Villa Medicea Poggio a Caiano

Poggio a Caiano

Hillside between Florence, Pistoia and Prato famous for its Medici Villa

Read the story of Poggio a Caiano on Poggio a Caiano The outdoor Renaissance The Medici Villa in Poggio a Caiano and the humanistic dreams of Lorenzo the MagnificentRead the story of
Poggio a Caiano is located at the intersection of Florence, Pistoia, Prato and Montalbano. The hill town gets its name from "poggio" meaning "knoll", and the family name "Caius" or "Caia" and offers a beautiful view over the plain of the Ombrone and Bisenzio rivers toward Prato to the north and Florence to the east, and over the lowlands leading to Pistoia and the Appenine mountains. It was not by accident that Lorenzo de' Medici chose this site to build his Villa, the building which is still the most dominant in the town. From the 14th to the 17th centuries, Poggio a Caiano was well known as the river port of Prato. The last part of the Ombrone river from the Asse bridge (located just before Poggio a Caiano) was a very active commercial zone connecting Pistoia and Prato via the river Arno with the seaports of Pisa and Livorno.

It is not easy to reconstruct with any certainty the history of the area from pre-Roman or even Roman times. It is believed that there was some kind of Roman settlement (such as a Roman camp or a home of the Cai family) which, according the the history of Livy, was abandoned. Other sources report that the foothills around Poggio a Caiano have been inhabited since the high middle ages. Beginning in the 10th century, the area was owned by the Cadalindi di Fucecchio and the Olivetani monks of Pistoia. Ownership passed to the Pistoiese family of the Cancellieri who built a small fortification called Ambra. From the 14th to the 17th centuries, Poggio a Caiano was well known as the river port of Prato, and the last part of the Ombrone river from the Asse bridge (located just before Poggio a Caiano) was a very active commercial zone connecting Pistoia and Prato via the river Arno with the seaports of Pisa and Livorno.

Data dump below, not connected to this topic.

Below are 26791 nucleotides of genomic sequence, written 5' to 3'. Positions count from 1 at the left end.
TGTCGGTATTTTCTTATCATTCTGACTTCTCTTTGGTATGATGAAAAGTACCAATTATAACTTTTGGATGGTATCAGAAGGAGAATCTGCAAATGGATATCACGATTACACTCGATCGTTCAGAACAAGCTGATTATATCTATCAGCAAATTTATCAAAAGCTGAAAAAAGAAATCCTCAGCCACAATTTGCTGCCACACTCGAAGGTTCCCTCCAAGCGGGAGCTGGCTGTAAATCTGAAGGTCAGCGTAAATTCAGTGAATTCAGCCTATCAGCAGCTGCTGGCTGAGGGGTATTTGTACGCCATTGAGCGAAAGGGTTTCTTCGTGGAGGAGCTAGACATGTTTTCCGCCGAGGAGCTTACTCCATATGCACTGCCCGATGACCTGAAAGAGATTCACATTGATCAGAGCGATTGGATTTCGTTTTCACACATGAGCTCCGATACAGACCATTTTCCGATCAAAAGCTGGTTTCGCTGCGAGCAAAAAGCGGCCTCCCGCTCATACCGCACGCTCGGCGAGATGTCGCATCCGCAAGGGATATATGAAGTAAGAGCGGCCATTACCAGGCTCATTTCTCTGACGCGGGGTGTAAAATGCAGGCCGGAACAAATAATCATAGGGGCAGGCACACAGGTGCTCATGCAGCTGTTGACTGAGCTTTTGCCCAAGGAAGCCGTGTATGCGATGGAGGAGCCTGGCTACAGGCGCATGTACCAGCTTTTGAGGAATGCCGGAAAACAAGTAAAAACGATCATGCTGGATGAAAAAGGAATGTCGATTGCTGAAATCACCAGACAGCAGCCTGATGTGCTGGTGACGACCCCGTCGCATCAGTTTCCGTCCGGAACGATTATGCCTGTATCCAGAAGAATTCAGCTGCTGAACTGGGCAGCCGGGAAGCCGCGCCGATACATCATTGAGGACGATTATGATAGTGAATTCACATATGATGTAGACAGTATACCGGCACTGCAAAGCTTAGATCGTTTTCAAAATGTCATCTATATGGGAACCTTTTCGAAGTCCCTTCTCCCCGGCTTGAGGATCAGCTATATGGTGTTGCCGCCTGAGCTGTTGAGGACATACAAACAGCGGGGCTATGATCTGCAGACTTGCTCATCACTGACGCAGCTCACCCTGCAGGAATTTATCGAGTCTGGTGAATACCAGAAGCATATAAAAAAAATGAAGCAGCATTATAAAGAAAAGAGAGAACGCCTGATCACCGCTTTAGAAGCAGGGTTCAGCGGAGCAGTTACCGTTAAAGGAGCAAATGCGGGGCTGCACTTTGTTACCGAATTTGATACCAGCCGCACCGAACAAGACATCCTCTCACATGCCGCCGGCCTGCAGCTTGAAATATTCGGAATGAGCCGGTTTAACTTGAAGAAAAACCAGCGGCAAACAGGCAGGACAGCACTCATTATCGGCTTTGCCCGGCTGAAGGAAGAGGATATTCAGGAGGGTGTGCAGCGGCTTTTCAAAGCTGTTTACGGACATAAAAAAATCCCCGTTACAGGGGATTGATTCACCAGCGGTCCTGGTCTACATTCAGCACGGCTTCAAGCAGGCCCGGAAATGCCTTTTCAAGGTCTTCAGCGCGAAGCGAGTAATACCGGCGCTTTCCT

In 1420, Palla Strozzi began to acquire land and buildings from the Cancellieri, and it is at this time we find the name of Poggio a Caiano mentioned for the first time in a few historical documents, next to the names of Bonistallo and Caiano. In 1488, another famous Florentine family began to show an interest in the area when Giovanni Rucellai purchased the "possessions and buildings and houses of Poggio a Caiano". The history of the city, however, has remained tied to another, even more illustrious and celebrated family, that of the Medici. By 1431, Cosimo de' Medici had bought six farms in the region. His grandson Lorenzo the Magnificent not only bought property in the area including all of the surrounding estates and began to build the Villa, but also was dedicated to the huge job of constructing flood control canals and stabilizing the banks of the Ombrone as well as upgrading farming techniques on the estates north of the river.

To this end, the wonderful example of the work of Lorenzo are the pastures of Poggio a Caiano - Tavola (a true example of the ideal farm), the construction of which would have begun in the spring of 1477. As a consequence of all the construction at the Villa and in the surrounding area, many highly skilled craftsmen moved to Poggio a Caiano, including masons, carpenters, furniture makers and the like. This colony of skilled labor constituted the nucleus of the town that was born not as a farming community but as the factory of the Villa giving it the appearance of "city". It's location, between Florence and Pistoia, and the presence of the Villa Medici (which remained after the end of the Medici dynasty the summer home of first the Asburgo - Lorena and then of the Savoia) helped to maintain the prosperity of the small town, which later became one of the principal centers of the art of straw weaving (braids, hats, etc.), or "paglia".

The development was culminated by the separation of Poggio a Caiano from the city of Carmignano, and the creation of the city, or comune, of Poggio a Caiano, July 14, 1962. The separation can be seen as part of the larger picture of economic progression that affected the two cities in different ways. Camignano, a mostly agricultural community inserted in a textile economy, suffered from the general crisis felt throughout agriculture in Italy in the last part of the 20th century. Conversely, Poggio a Caiano, thanks to its fortunate location between Prato, Pistoia and Florence, increased its development in industry and handcrafts by becoming part of the wool and textile industry of Prato.

Source: montalbano.toscana.it
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